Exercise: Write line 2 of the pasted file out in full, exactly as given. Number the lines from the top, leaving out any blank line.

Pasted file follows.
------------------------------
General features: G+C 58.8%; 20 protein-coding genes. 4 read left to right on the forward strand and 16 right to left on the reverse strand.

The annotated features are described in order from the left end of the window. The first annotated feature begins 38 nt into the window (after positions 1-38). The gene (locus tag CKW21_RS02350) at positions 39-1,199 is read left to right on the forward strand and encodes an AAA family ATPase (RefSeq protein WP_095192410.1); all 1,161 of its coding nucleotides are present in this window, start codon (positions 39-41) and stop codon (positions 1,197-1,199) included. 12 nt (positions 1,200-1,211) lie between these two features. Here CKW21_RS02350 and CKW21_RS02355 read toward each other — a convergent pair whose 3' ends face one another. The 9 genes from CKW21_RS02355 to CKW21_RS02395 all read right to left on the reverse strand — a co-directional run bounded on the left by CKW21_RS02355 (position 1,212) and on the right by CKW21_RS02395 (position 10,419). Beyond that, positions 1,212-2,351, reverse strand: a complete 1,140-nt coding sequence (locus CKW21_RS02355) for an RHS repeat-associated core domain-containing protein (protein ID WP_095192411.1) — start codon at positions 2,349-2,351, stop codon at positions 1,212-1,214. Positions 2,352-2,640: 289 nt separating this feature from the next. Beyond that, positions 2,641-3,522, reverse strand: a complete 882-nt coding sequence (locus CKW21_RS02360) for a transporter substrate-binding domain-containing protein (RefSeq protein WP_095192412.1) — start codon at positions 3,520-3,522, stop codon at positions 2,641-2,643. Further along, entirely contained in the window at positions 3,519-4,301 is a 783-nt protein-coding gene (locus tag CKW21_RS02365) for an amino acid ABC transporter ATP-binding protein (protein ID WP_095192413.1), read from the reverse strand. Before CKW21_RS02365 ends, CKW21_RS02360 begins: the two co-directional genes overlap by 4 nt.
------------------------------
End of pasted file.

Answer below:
The annotated features are described in order from the left end of the window. The first annotated feature begins 38 nt into the window (after positions 1-38). The gene (locus tag CKW21_RS02350) at positions 39-1,199 is read left to right on the forward strand and encodes an AAA family ATPase (RefSeq protein WP_095192410.1); all 1,161 of its coding nucleotides are present in this window, start codon (positions 39-41) and stop codon (positions 1,197-1,199) included. 12 nt (positions 1,200-1,211) lie between these two features. Here CKW21_RS02350 and CKW21_RS02355 read toward each other — a convergent pair whose 3' ends face one another. The 9 genes from CKW21_RS02355 to CKW21_RS02395 all read right to left on the reverse strand — a co-directional run bounded on the left by CKW21_RS02355 (position 1,212) and on the right by CKW21_RS02395 (position 10,419). Beyond that, positions 1,212-2,351, reverse strand: a complete 1,140-nt coding sequence (locus CKW21_RS02355) for an RHS repeat-associated core domain-containing protein (protein ID WP_095192411.1) — start codon at positions 2,349-2,351, stop codon at positions 1,212-1,214. Positions 2,352-2,640: 289 nt separating this feature from the next. Beyond that, positions 2,641-3,522, reverse strand: a complete 882-nt coding sequence (locus CKW21_RS02360) for a transporter substrate-binding domain-containing protein (RefSeq protein WP_095192412.1) — start codon at positions 3,520-3,522, stop codon at positions 2,641-2,643. Further along, entirely contained in the window at positions 3,519-4,301 is a 783-nt protein-coding gene (locus tag CKW21_RS02365) for an amino acid ABC transporter ATP-binding protein (protein ID WP_095192413.1), read from the reverse strand. Before CKW21_RS02365 ends, CKW21_RS02360 begins: the two co-directional genes overlap by 4 nt.